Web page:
Triple Crown ETFs

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By Christian Magoon
CEO, Magoon Capital 

The shadow cast over world markets by the EU debt crisis this year has been immense. Investors have witnessed a variety of investments - from stocks to gold - lose considerable value. Inverse or short ETFs have certainly benefited as markets have reversed earlier gains, but there are a variety of traditional ETFs that have succeeded throughout 2012. Achieving what I call the "Triple Crown" - positive year to date, three month and one month performance - these ETFs are delivering in the midst of tough market conditions and are worth a closer look.

Believe it or not, there are a variety of traditional ETFs that have achieved positive returns over all three time periods - year to date, three month and one month - in 2012. By ranking this group by one month performance, I decided to focus on the 10 ETFs that have weathered the most intense period of the EU crisis the best. These 10 Triple Crown ETFs gained between 3.6% - 6.6% over the last month under tough market conditions. In contrast ETFs tracking the S&P 500, gold prices and emerging markets have declined between 3% - 11% over the last month.

The list of the top 10 Triple Crown ETFs is certainly diverse yet most of these ETFs share a common thread. Indeed eight of the 10 ETFs are coming off negative returns in 2011. These declines ranged from 4% - 37%. However, since the beginning of 2012 all have been on a constant path of improvement as evidenced by solid performance across the three time periods. Here's the Triple Crown ETF chart, sorted by one month performance.

Several themes emerge from the Triple Crown ETF list. First, it is hard not to notice the China ETFs on the list. Four of the 10 Triple Crown ETFs (TAO, CHXX, FCHI, and CHII) are China ETFs and three of the four are sector focused. All three China sector ETFs lost over 20% in 2011 but have managed to recover nicely in 2012 despite continued economic uncertainty in China.

Another theme is the presence of four U.S.-oriented ETFs (ITB, FBT, MOM, IFNA) Three of the four are focused on sectors within the U.S. and two specifically on housing. The single broad based ETF in this group, MOM, takes a unique approach to the U.S. market by going long and short stocks based off momentum. This ETF, which launched in September of 2011, has produced the smooth returns that are expected from a broad based core holding.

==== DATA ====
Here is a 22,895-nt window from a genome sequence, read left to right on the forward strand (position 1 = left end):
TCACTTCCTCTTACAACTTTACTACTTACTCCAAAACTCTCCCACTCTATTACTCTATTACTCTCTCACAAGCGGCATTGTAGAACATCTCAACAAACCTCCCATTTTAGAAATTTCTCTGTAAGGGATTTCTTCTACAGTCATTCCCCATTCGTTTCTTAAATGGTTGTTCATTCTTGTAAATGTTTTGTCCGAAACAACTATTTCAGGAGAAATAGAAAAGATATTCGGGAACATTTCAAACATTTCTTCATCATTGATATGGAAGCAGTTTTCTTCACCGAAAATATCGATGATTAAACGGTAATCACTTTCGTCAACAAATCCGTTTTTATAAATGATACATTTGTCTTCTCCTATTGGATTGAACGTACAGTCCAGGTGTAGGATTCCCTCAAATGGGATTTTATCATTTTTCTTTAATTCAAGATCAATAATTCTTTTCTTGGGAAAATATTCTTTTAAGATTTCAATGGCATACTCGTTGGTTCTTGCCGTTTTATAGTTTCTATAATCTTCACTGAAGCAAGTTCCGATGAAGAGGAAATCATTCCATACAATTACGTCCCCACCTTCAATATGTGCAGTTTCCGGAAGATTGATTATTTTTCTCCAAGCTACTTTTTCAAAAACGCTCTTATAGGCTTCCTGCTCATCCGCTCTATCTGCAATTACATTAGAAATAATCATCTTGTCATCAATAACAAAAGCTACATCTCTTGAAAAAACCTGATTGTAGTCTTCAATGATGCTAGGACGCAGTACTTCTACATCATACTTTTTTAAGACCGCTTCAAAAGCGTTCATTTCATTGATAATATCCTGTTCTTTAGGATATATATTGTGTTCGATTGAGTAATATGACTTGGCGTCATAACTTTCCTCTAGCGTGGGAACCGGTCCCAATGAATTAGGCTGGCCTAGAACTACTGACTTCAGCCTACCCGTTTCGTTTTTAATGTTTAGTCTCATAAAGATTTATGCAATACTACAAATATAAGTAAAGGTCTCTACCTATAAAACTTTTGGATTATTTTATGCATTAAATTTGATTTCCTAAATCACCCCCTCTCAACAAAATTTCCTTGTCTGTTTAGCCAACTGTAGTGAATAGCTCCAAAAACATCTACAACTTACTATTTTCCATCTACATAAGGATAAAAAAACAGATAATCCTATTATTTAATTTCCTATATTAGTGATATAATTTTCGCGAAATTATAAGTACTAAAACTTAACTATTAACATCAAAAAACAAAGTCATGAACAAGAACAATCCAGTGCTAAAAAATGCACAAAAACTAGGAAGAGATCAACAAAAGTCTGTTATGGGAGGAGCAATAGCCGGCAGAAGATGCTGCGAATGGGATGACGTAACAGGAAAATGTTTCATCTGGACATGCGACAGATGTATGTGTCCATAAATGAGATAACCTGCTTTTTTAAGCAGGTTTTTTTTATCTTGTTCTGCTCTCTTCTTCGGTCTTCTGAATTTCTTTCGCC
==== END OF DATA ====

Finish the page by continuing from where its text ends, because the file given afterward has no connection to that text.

Finally the ETFs that did not fit neatly into a China or U.S. sleeve were GXG and THD. These ETFs represent broad based exposure to the emerging nations of Colombia and Thailand respectively. Both ETFs experienced negative returns in 2011 and are recovering in 2012 despite the turmoil in Europe.

The Triple Crown ETF list illustrates a variety of concepts to ETF investors. First the list demonstrates the depth of products available in the ETF toolbox. This depth, despite widespread market declines, has created opportunities for investors to succeed in ETFs. Unfortunately, many of these ETFs have been "under the radar" for most investors until now. Second, most of the Triple Crown ETFs have benefited from being "oversold" in 2011, which is a wink to contrarian investors. In fact areas like housing and China are still likely to cause negative emotions from investors today, despite their bounce in 2012. This is an example of how removing emotions through investment discipline can yield opportunities that others just can't see. Finally while most investors don't have specific allocations to areas like U.S. housing or Chinese sectors, the Triple Crown ETFs point to the opportunity for tactical positions in a portfolio. These positions can often serve as an effective hedge to core holdings or even a potential alpha generator.

Despite the crisis du jour, ETF investors will continue to witness markets and strategies that produce attractive results. While the current Triple Crown ETF list will change, the value found in the concepts of ETF choice, investment discipline and tactical investing will endure. 

The views and opinions expressed herein are the views and opinions of the author and do not necessarily reflect those of Nasdaq, Inc.

This article appears in: Investing , ETFs , Investing Ideas , Stocks

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Christian Magoon

Christian Magoon

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